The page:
Few things create as much anxiety as the aloneness we feel after a divorce or breakup. And I’m one to know— I have journals filled with my angst on the topic. I’ve had one shattering divorce and my fair share of heartbreaking and discouraging breakups that left me just fine, thank you very much. The gift of this experience is this amazing article I’m about to share with you. (Kidding.) The real gift of this experience is that it has taken me on a personal trek I never wanted to travel: getting good with aloneness.
Most people would like an algorithm regarding breakups. To answer the question “How to move on?” many would be soothed by a prescription of sorts: you do x, y, and z. Do a cleanse, go to four therapy sessions, scream at the moon, throw your ex’s underwear into the campfire, and you’re ready to go. I’ve even heard silliness such as “take the length of your relationship and divide it by two, square that number and divide by Pi and start dating three months preceding that answer.” When to move on, how to move on… It is like asking someone how to give birth or how to find happiness. It is as unique to you as the shiny little snowflake that you are.
But here’s what I know does NOT work when moving on after divorce.
Distracting yourself with a person.
Plenty of folks will peruse Tinderbox and Plenty of Whales and get excited about the virtual catalog of options out there. But if your heart is still aching for your lost love, or you still get enraged when you think about your custody battle, child support, someone’s infidelity, etc. you know you are actively working out some shit. You just want some casual company and it’s no fun to do things alone, right? And who knows where things might lead once you aren’t so hurt and angry, right?
My answer to this is, get fun at doing things alone. Learn how to do this. Any time I used to think: I want to see a movie but I have no one to go with, or, it’s New Year’s Eve and I have no one to kiss, or, it’s Sunday and no one wants to eat Costco snacks with me, I realized I had a new challenge on my plate. I decided: so what, I will do these things alone and really settle into the discomfort of my aloneness.
What was it all about anyway? I felt conspicuous though no one was looking at me. I felt like I was going to die alone in a nursing home and I realized that was a ridiculous conclusion to draw when eating a bacon wrapped scallop at Costco. When you rope a person into joining you in your heartbreak, you are using them. An awesome goal to set for yourself is to not use people.
Distracting yourself with empty sex.
Of course, this can be super fun and exciting. Maybe you’ve been married for 39 years and you can’t even remember sex with a stranger and all the crazy things bodies new to each other create. You have a friend with bennies, yippie aye oh kai yay (yes, I had to look up how to spell that.) I’m no prude and I mean it when I say this can be fun and there is learning to be had here.
The biggest question to answer for yourself is this: do you want to get good at having disconnected sex? Is that a skill you want to hone and bring into your next committed relationship? Because, I promise, practice makes perfect. If you make a practice of physical loving without emotional loving, you will learn how to do it well.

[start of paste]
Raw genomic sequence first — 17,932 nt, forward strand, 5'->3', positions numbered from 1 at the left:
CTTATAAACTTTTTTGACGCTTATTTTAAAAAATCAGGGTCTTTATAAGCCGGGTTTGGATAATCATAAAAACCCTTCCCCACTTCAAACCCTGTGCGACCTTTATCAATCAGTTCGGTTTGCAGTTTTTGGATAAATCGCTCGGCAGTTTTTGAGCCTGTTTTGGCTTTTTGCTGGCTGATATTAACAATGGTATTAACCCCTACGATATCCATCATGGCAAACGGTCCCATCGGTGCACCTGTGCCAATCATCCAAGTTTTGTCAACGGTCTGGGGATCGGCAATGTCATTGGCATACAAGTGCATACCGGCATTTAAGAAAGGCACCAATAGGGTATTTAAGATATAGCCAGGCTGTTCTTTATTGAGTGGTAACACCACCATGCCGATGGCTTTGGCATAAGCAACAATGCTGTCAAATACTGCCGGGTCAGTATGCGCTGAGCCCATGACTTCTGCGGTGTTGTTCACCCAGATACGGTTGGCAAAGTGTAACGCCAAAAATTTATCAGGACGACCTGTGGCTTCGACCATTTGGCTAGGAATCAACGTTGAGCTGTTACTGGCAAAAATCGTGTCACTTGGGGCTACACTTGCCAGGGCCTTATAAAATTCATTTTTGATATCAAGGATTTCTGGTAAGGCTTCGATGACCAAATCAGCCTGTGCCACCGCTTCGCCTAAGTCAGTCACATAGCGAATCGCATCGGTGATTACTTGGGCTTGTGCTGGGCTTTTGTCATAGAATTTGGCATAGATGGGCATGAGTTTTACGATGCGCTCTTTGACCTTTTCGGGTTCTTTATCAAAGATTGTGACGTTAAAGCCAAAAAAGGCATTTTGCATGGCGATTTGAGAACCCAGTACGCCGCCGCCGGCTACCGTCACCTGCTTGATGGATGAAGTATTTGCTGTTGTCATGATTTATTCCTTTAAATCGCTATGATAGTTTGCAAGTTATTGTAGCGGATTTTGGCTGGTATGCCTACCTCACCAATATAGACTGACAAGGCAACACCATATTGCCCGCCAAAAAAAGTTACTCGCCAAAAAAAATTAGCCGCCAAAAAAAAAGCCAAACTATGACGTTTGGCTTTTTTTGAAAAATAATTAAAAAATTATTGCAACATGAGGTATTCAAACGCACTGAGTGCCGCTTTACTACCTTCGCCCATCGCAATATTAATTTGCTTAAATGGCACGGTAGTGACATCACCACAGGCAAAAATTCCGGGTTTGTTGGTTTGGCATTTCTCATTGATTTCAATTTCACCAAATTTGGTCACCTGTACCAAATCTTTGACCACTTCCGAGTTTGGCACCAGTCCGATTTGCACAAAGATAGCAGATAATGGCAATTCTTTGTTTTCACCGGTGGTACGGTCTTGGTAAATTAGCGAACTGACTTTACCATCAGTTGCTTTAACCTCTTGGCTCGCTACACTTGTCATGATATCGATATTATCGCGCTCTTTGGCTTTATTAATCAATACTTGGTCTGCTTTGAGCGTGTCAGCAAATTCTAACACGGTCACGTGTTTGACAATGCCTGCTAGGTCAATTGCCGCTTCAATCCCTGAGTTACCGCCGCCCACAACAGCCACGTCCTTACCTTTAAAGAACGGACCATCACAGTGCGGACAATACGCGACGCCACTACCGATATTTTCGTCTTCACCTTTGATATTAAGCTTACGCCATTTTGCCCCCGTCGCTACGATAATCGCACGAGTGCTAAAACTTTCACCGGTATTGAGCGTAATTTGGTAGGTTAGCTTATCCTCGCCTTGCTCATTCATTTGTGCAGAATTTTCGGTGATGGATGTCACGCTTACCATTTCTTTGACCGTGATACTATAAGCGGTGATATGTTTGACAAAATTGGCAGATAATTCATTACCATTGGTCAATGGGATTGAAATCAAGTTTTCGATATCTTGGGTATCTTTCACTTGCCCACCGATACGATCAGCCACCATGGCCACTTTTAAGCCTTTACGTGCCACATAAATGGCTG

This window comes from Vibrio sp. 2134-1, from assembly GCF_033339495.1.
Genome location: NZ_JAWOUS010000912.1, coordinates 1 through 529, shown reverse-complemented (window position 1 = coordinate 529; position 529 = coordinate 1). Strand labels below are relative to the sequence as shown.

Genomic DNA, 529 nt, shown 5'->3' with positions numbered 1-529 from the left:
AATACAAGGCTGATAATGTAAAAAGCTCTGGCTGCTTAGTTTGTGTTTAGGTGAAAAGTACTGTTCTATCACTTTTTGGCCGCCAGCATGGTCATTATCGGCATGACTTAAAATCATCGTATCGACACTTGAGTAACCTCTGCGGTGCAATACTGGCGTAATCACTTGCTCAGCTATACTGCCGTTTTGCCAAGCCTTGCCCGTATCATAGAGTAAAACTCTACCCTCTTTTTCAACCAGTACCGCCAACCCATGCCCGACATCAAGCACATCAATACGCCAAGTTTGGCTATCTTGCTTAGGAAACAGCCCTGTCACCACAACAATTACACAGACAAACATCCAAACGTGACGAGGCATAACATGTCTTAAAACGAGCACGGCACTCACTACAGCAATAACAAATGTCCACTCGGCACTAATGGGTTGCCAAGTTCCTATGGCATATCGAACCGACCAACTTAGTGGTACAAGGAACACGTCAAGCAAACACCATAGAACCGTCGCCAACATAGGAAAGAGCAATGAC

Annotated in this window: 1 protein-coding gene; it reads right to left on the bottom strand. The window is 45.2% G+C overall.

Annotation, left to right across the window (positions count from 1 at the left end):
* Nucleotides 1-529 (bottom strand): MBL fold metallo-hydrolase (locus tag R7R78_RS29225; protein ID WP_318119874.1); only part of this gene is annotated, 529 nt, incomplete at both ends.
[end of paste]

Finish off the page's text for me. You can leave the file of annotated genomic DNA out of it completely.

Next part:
You will likely find yourself at some future point really curious about why you just aren’t feeling anything in a relationship that you wish you were, and that will be because you’ve gained mastery at the skill of detachment. There is something to be said for getting amazing at masturbating (within reason!) You will have some awesomeness to teach the right person when the timing is right.
Distracting yourself with drugs.
Um, duh. I know you know this and I know this and we all know this. But, everyone is drinking and sugaring and binging away their sadness. The first thing to do about this practice is notice it. We have normalized breakup drinking: “Oh, he’s out drinking with friends a lot because he’s going through a divorce.” We have celebrated breakup ice cream: the lonely single gal on her couch with a pint of Ben and Jerry’s binge watching 90210. We have mythologized the “dad bod” as something to display proudly on a mountain top.
Just. Stop. It. Distract yourself with kale chips and a steep hike. Distract yourself with writing your memoir while drinking kombucha and petting a very sweet pit bull. Do Yoga for Recovery on Friday nights instead of Shots for Forgetting. Make a practice of being a stand-up kind of friend. You will be so much sexier if you don’t add a drinking problem to the new package you have to offer the next lucky taker.
Getting good at aloneness is a practice and who really wants to get good at that? It’s not the super-sexiest thing to list as one of your hobbies. But, if you are good at aloneness, and mostly, if you are good with your aloneness, you are able to enter your next relationship, should you want one, without that deep pit of need you think you might hide so well.
We have to work on our wholeness. We have to notice when we are waiting for someone instead of doing our own work. When I first got divorced and was new to single parenting, I would get annoyed that I had to take out the trash and do the dishes and pitch the tent and wash the dog. Though I wasn’t super conscious of it at the time, in the back of my mind as I dated would be: are you the one? And it wasn’t are you the one who is going to meet my soul and kiss it on the forehead? It was, are you the one who is going to help me pay the trash collection and fix my garbage disposal? That’s a huge burden to bring, no matter how covertly, to a coffee date.
So, instead, learn about the person you are when you are alone. What it is to kiss your own self on New Year’s Eve, date yourself and sit by yourself and have sex with yourself and be truly, deeply, okay with that.